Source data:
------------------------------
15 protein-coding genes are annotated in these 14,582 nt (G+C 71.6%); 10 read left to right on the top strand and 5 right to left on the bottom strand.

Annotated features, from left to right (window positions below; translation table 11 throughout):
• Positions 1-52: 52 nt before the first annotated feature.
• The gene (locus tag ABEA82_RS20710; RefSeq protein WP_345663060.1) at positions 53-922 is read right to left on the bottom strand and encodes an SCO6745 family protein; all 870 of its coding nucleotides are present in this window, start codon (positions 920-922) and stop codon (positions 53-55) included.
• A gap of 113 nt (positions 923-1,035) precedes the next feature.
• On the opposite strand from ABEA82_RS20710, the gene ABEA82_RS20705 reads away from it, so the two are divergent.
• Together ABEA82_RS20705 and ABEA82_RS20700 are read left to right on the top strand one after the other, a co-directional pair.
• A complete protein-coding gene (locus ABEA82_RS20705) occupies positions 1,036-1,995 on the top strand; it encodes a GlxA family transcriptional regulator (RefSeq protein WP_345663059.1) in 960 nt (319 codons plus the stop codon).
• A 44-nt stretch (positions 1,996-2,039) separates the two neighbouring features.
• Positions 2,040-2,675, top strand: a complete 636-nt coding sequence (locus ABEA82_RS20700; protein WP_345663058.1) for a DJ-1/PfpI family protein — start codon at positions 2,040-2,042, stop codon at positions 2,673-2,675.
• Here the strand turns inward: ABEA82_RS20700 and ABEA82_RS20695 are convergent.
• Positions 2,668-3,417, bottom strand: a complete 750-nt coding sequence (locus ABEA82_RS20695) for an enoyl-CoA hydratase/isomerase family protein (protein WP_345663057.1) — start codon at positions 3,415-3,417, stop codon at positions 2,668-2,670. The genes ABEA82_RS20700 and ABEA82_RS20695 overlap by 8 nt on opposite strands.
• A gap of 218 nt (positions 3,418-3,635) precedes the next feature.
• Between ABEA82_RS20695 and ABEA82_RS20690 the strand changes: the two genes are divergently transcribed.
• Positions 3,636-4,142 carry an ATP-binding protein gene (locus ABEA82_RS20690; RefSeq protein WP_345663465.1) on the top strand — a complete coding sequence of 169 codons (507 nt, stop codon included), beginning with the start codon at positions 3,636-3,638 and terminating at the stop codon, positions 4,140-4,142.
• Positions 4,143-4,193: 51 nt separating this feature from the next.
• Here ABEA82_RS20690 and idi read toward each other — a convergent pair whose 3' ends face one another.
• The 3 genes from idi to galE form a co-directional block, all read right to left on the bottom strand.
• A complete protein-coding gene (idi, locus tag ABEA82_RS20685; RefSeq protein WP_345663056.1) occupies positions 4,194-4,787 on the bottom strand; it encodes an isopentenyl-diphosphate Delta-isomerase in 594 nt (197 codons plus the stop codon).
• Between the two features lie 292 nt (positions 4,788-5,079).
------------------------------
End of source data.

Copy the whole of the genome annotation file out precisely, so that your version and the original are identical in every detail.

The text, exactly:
15 protein-coding genes are annotated in these 14,582 nt (G+C 71.6%); 10 read left to right on the top strand and 5 right to left on the bottom strand.

Annotated features, from left to right (window positions below; translation table 11 throughout):
• Positions 1-52: 52 nt before the first annotated feature.
• The gene (locus tag ABEA82_RS20710; RefSeq protein WP_345663060.1) at positions 53-922 is read right to left on the bottom strand and encodes an SCO6745 family protein; all 870 of its coding nucleotides are present in this window, start codon (positions 920-922) and stop codon (positions 53-55) included.
• A gap of 113 nt (positions 923-1,035) precedes the next feature.
• On the opposite strand from ABEA82_RS20710, the gene ABEA82_RS20705 reads away from it, so the two are divergent.
• Together ABEA82_RS20705 and ABEA82_RS20700 are read left to right on the top strand one after the other, a co-directional pair.
• A complete protein-coding gene (locus ABEA82_RS20705) occupies positions 1,036-1,995 on the top strand; it encodes a GlxA family transcriptional regulator (RefSeq protein WP_345663059.1) in 960 nt (319 codons plus the stop codon).
• A 44-nt stretch (positions 1,996-2,039) separates the two neighbouring features.
• Positions 2,040-2,675, top strand: a complete 636-nt coding sequence (locus ABEA82_RS20700; protein WP_345663058.1) for a DJ-1/PfpI family protein — start codon at positions 2,040-2,042, stop codon at positions 2,673-2,675.
• Here the strand turns inward: ABEA82_RS20700 and ABEA82_RS20695 are convergent.
• Positions 2,668-3,417, bottom strand: a complete 750-nt coding sequence (locus ABEA82_RS20695) for an enoyl-CoA hydratase/isomerase family protein (protein WP_345663057.1) — start codon at positions 3,415-3,417, stop codon at positions 2,668-2,670. The genes ABEA82_RS20700 and ABEA82_RS20695 overlap by 8 nt on opposite strands.
• A gap of 218 nt (positions 3,418-3,635) precedes the next feature.
• Between ABEA82_RS20695 and ABEA82_RS20690 the strand changes: the two genes are divergently transcribed.
• Positions 3,636-4,142 carry an ATP-binding protein gene (locus ABEA82_RS20690; RefSeq protein WP_345663465.1) on the top strand — a complete coding sequence of 169 codons (507 nt, stop codon included), beginning with the start codon at positions 3,636-3,638 and terminating at the stop codon, positions 4,140-4,142.
• Positions 4,143-4,193: 51 nt separating this feature from the next.
• Here ABEA82_RS20690 and idi read toward each other — a convergent pair whose 3' ends face one another.
• The 3 genes from idi to galE form a co-directional block, all read right to left on the bottom strand.
• A complete protein-coding gene (idi, locus tag ABEA82_RS20685; RefSeq protein WP_345663056.1) occupies positions 4,194-4,787 on the bottom strand; it encodes an isopentenyl-diphosphate Delta-isomerase in 594 nt (197 codons plus the stop codon).
• Between the two features lie 292 nt (positions 4,788-5,079).